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The basics of a Miranda warning

On Behalf of | Apr 21, 2022 | Criminal defense |

The so-called Miranda warning refers to the obligation of law enforcement officers to formally advise individuals who have been detained by them about specific legal rights. The warning resulted from a 1966 ruling by the Supreme Court of the United States in a case known as Miranda v. Arizona. There are four basic elements to the Miranda warning:

  • the right to remain silent
  • that anything said by the individual can and will be used in court
  • the individual has the right to an attorney
  • if the individual can’t afford an attorney, the court will provide one

What happens if the police forget to issue a Miranda warning?

If a Minnesota police officer detains someone, an arrest could follow. No matter what circumstances occurred prior to being stopped by police, a person detained by the authorities regarding a possible crime has rights that protected under the U.S. Constitution. Some of those rights (such as the Fifth Amendment right to remain silent) have an impact on whether statements made to police are admissible in court. While an arrest can be made without the police issuing a Miranda warning, statements made by the accused individual in those circumstances may be ruled inadmissible as evidence in court.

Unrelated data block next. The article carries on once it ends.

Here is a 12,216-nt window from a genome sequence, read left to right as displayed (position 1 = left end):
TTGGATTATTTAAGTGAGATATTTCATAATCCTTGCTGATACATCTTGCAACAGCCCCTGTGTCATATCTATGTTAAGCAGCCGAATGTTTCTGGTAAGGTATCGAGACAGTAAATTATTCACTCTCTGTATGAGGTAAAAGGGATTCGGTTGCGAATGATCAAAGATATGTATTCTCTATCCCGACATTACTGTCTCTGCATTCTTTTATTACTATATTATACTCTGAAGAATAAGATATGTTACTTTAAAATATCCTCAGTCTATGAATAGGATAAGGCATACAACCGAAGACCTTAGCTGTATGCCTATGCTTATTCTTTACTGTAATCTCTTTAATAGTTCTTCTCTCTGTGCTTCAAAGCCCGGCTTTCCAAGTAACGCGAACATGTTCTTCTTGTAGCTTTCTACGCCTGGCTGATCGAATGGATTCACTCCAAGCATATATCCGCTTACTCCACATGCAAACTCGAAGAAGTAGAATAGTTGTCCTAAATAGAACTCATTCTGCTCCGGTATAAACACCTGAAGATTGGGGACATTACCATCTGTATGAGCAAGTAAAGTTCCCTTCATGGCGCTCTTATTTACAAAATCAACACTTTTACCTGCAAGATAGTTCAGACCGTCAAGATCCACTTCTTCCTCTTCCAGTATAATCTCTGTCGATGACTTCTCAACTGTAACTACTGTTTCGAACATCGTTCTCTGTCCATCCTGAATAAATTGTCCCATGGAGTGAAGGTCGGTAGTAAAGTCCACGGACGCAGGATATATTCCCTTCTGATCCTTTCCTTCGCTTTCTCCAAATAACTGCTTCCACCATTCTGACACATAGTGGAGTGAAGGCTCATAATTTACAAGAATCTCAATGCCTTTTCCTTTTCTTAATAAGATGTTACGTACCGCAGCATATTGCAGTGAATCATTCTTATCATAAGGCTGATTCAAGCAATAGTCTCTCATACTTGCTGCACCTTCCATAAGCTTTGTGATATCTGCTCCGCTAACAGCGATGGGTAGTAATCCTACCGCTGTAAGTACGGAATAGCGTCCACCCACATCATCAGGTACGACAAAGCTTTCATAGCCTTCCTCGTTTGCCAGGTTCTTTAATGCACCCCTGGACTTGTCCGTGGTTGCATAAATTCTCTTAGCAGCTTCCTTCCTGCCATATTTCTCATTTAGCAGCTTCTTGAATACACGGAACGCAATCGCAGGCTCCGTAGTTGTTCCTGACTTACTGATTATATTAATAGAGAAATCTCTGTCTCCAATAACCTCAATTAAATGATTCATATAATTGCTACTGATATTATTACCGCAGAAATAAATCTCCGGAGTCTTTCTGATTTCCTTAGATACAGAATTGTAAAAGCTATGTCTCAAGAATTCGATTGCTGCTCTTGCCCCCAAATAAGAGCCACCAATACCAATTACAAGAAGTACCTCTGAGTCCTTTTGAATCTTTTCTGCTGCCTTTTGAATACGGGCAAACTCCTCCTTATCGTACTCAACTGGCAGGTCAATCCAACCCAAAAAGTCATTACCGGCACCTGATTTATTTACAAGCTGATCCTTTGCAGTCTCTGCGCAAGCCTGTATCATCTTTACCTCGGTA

Exceptions to the rule

If a police officer believes that a person is an immediate risk to public safety, statements made to law enforcement without a Miranda warning could still be admissible in court. Further, an individual who has been arrested is required to provide basic information (age, name, address) even in the absence of the warning. To protect the police officer, the individual may also be searched even if the warning has not been made. Also, the individual has the right to waive his or her rights and speak to law enforcement, even after having received the warning.

Legal issues related to the Miranda warning are complicated. Anyone facing arrest or potential charges will likely benefit by refusing to answer questions from law enforcement and insisting on his or her right to legal counsel. In Minnesota, a seasoned criminal defense attorney can provide valuable assistance focused on protecting the rights of the client and geared toward achieving optimal results.